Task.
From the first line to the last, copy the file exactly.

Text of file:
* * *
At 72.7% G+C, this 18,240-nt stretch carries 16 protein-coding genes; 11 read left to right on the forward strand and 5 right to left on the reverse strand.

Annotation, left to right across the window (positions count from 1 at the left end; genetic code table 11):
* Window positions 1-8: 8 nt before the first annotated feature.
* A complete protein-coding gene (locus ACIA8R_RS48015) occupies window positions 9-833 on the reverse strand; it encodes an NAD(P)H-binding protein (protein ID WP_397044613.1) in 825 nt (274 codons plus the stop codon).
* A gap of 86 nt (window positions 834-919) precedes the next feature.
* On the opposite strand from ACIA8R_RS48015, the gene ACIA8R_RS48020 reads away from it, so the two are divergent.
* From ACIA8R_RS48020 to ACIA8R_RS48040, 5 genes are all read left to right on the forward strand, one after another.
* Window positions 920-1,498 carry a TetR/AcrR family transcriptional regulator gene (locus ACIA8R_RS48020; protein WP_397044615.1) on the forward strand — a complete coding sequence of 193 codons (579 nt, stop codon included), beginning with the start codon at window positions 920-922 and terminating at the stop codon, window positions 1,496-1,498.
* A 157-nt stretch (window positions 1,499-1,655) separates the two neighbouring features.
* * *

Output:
At 72.7% G+C, this 18,240-nt stretch carries 16 protein-coding genes; 11 read left to right on the forward strand and 5 right to left on the reverse strand.

Annotation, left to right across the window (positions count from 1 at the left end; genetic code table 11):
* Window positions 1-8: 8 nt before the first annotated feature.
* A complete protein-coding gene (locus ACIA8R_RS48015) occupies window positions 9-833 on the reverse strand; it encodes an NAD(P)H-binding protein (protein ID WP_397044613.1) in 825 nt (274 codons plus the stop codon).
* A gap of 86 nt (window positions 834-919) precedes the next feature.
* On the opposite strand from ACIA8R_RS48015, the gene ACIA8R_RS48020 reads away from it, so the two are divergent.
* From ACIA8R_RS48020 to ACIA8R_RS48040, 5 genes are all read left to right on the forward strand, one after another.
* Window positions 920-1,498 carry a TetR/AcrR family transcriptional regulator gene (locus ACIA8R_RS48020; protein WP_397044615.1) on the forward strand — a complete coding sequence of 193 codons (579 nt, stop codon included), beginning with the start codon at window positions 920-922 and terminating at the stop codon, window positions 1,496-1,498.
* A 157-nt stretch (window positions 1,499-1,655) separates the two neighbouring features.